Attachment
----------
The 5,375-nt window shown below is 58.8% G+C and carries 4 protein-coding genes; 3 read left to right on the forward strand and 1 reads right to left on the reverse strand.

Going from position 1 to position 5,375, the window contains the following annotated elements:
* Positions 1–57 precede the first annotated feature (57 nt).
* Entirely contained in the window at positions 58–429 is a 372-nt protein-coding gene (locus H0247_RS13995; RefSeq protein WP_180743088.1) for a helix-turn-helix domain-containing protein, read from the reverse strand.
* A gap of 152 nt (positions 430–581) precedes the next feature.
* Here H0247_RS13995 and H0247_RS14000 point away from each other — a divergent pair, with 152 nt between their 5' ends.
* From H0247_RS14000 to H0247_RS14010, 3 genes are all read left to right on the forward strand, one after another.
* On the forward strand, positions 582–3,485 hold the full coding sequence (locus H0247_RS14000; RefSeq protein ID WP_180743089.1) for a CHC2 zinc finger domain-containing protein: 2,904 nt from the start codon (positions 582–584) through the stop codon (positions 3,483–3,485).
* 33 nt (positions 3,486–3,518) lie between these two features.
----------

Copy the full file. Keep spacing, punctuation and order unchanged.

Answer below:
The 5,375-nt window shown below is 58.8% G+C and carries 4 protein-coding genes; 3 read left to right on the forward strand and 1 reads right to left on the reverse strand.

Going from position 1 to position 5,375, the window contains the following annotated elements:
* Positions 1–57 precede the first annotated feature (57 nt).
* Entirely contained in the window at positions 58–429 is a 372-nt protein-coding gene (locus H0247_RS13995; RefSeq protein WP_180743088.1) for a helix-turn-helix domain-containing protein, read from the reverse strand.
* A gap of 152 nt (positions 430–581) precedes the next feature.
* Here H0247_RS13995 and H0247_RS14000 point away from each other — a divergent pair, with 152 nt between their 5' ends.
* From H0247_RS14000 to H0247_RS14010, 3 genes are all read left to right on the forward strand, one after another.
* On the forward strand, positions 582–3,485 hold the full coding sequence (locus H0247_RS14000; RefSeq protein ID WP_180743089.1) for a CHC2 zinc finger domain-containing protein: 2,904 nt from the start codon (positions 582–584) through the stop codon (positions 3,483–3,485).
* 33 nt (positions 3,486–3,518) lie between these two features.